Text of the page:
It's just another game, right CC?
Uh, no: Ace is being asked to postpone the season's end for imploding Yankees
So here's all CC Sabathia is being asked to do in Game 5 of the American League Championship Series on Wednesday afternoon:
Save the New York Yankees from elimination. Give them at least one more day to defend their World Series title. Remove any need for their suddenly leaky bullpen. Forget about a Yanks offense that finally stirred a little in Game 4 on Tuesday night, but just couldn't put the Texas Rangers away. Ignore the loss of All-Star first baseman Mark Teixeira to a hamstring strain, as well as the Yanks' lousy record against opposing left-handed pitchers.
In other words, no pressure, CC.
Just another game.
"I can't do anything [about what's already happened]," Sabathia said before Texas' 10-3 beatdown of the Yankees shoved New York into a 3-1 series hole. "I'll come in the clubhouse and be the same guy and be ready to pitch."
Even for an ace as good as Sabathia, a 20-game winner and front-runner for the Cy Young Award, overcoming everything that's ailing the Yankees right now -- in addition to canceling out just how well and loose the Rangers are playing -- is a lot to ask.
Sabathia could go out Wednesday and throw a gem. But the problem is, other than perhaps Robinson Cano, no one else on the Yankees is playing well enough to help Sabathia turn this back into a series again. If Sabathia wins, it still may feel like just a stay of execution for the Yankees.
The Rangers are playing that well. And the truth is, even before the Yankees saw Game 4 blow up on them in the space of about 15 minutes, the Yankees have looked for most of this ALCS series like the team that stumbled and bumbled through September. They don't look like a club ready to rise up and pull off back-to-back World Series titles.
Effort isn't their problem. Results are. On the rare occasions they've had a lead, they haven't been able to hold it. When they get guys on base, they can't break open the game.
"Seems like the same story every night," Derek Jeter agreed, exhaling wearily. "So far they've been a lot better than us."
Tuesday's meltdown started for the Yankees with the sight of Teixeira falling to the ground in pain and clutching his right leg while trying to beat out a double-play throw to first base with two men on in the fifth. The Yankees had a potential rally going when it happened. But the sight of Teixeira, their No. 3 hitter and Gold Glove first baseman, being helped off the field instantly sucked the life right out of the Stadium. The place fell as quiet as a mausoleum. The Yankees looked shocked, and then distracted, the rest of their at-bat. And it only got worse a half-inning later, when manager Joe Girardi's decision to intentionally walk David Murphy to get to Bengie Molina backfired.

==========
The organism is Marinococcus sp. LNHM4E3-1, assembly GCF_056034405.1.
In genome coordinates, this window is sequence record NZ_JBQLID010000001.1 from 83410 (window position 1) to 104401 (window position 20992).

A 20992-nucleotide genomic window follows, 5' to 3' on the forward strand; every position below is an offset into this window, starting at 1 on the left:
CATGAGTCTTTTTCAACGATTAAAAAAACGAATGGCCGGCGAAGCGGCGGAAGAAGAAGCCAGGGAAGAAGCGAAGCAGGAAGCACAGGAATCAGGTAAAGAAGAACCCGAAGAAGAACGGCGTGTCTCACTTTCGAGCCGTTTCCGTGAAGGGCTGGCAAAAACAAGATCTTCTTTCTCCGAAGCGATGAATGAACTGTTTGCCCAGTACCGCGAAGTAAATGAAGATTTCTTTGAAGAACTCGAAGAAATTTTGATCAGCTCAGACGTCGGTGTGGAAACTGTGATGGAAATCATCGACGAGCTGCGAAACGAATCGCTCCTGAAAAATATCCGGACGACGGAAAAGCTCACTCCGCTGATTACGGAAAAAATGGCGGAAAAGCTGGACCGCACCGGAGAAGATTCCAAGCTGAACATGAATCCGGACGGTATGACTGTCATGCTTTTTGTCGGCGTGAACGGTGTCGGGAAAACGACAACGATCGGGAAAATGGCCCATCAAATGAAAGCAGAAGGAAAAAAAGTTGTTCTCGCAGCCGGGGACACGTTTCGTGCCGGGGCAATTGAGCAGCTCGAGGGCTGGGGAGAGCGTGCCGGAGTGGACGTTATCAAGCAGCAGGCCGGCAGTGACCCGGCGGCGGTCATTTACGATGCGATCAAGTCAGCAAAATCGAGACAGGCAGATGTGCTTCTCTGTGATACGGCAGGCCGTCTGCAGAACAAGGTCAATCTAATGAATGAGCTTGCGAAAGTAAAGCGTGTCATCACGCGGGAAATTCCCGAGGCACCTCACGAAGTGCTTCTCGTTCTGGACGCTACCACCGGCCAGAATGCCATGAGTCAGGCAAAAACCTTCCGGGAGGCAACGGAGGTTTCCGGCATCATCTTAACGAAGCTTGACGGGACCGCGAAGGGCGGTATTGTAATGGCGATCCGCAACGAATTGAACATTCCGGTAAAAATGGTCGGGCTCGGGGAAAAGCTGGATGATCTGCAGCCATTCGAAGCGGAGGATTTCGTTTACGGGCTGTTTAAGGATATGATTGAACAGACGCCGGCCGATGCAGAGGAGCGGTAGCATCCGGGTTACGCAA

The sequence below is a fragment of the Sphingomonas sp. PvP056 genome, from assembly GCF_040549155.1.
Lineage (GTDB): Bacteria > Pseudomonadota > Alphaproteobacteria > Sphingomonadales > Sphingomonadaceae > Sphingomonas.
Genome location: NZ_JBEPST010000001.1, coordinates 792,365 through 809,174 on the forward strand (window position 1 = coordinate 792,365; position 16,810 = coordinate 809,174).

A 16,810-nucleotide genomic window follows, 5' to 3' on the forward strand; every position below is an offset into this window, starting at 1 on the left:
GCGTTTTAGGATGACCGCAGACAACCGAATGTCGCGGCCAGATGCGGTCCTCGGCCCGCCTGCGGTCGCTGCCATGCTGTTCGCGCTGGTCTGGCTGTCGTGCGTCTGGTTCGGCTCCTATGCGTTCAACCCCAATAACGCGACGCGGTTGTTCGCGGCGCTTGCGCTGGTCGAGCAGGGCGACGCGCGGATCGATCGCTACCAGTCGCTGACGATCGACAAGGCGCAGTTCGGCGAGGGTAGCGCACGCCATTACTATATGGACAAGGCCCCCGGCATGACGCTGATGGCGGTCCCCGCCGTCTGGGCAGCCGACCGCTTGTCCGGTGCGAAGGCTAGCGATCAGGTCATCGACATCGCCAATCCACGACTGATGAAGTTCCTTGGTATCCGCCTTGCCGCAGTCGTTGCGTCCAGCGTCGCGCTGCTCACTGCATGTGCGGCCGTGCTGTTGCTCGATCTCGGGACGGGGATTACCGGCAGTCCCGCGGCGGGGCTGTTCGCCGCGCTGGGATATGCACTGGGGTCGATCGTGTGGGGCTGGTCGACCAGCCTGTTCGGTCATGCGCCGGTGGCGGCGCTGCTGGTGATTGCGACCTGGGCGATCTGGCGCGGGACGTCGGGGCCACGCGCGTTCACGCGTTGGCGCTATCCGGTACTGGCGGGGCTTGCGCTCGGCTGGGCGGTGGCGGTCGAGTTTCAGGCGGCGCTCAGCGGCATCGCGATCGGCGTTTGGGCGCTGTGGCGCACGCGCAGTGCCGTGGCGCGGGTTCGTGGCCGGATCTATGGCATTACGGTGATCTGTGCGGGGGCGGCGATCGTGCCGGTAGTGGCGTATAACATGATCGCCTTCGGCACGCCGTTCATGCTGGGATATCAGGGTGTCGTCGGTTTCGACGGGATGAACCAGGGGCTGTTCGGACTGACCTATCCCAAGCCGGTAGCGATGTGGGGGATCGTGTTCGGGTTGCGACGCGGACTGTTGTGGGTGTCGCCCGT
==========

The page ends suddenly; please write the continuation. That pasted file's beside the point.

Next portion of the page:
Molina got a grooved, first-pitch fastball from A.J. Burnett and slammed it into the left-field seats for a three-run homer that gave Texas a 5-3 lead.
Burnett -- who hadn't been bad until then -- grabbed his head as soon as he heard the crack of the bat.
Yankees catcher Francisco Cervelli winced behind his mask.
Yanks third baseman Alex Rodriguez never even rose out of the defensive crouch he was in when Molina's huge cut connected with the pitch. Rodriguez just stayed jackknifed at the waist and dropped his head toward the infield dirt as if someone had just sucker punched him in the stomach. Which Molina kinda had.
Molina -- a squat catcher who's built like your average corner mailbox -- almost floated around the bases after that with an unabashed look of awe on his face, not even bothering to affect that too-cool-to-smile look that guys who are actually supposed to hit home runs put on.
(For an example of that, see Rangers MVP candidate Josh Hamilton when he hit his second homer of the game -- and fourth of this series.)
If the Yankees are honest with themselves, this was a total beatdown. Not just another loss.
So now it's up to Sabathia to make the Yankees forget all that, overcome all that, and cover up for other worries. Like? What's the likelihood that fellow starters Andy Pettitte and Phil Hughes could run the table behind Sabathia even if he does win Wednesday? And when -- if ever -- will the ugly batting totals for some of the Yankees' top hitters change? Through four games, A-Rod is 2-for-15, Jorge Posada is 2-for-12, Nick Swisher is 1-for-15 and Curtis Granderson is 2-for-12.
That won't cut it against a red-hot Rangers team that has scored seven, eight and now 10 runs in the past three games, and hit four home runs on Tuesday.
But Molina's was the most important and unlikeliest blow of them all, the most devastating, and the most undeniable sign yet that the magic the Yankees had during last year's playoff run has deserted them.
"If there's a lineup in baseball comparable to ours, it's that one," Yankees designated hitter Lance Berkman said of Texas. "That's a great baseball team over there."
"We just have to forget about this one and win a game," Jeter added.
"We've got the big guy on the mound -- it starts with him," Burnett agreed.
No pressure at all, CC.
Have yourself a blast.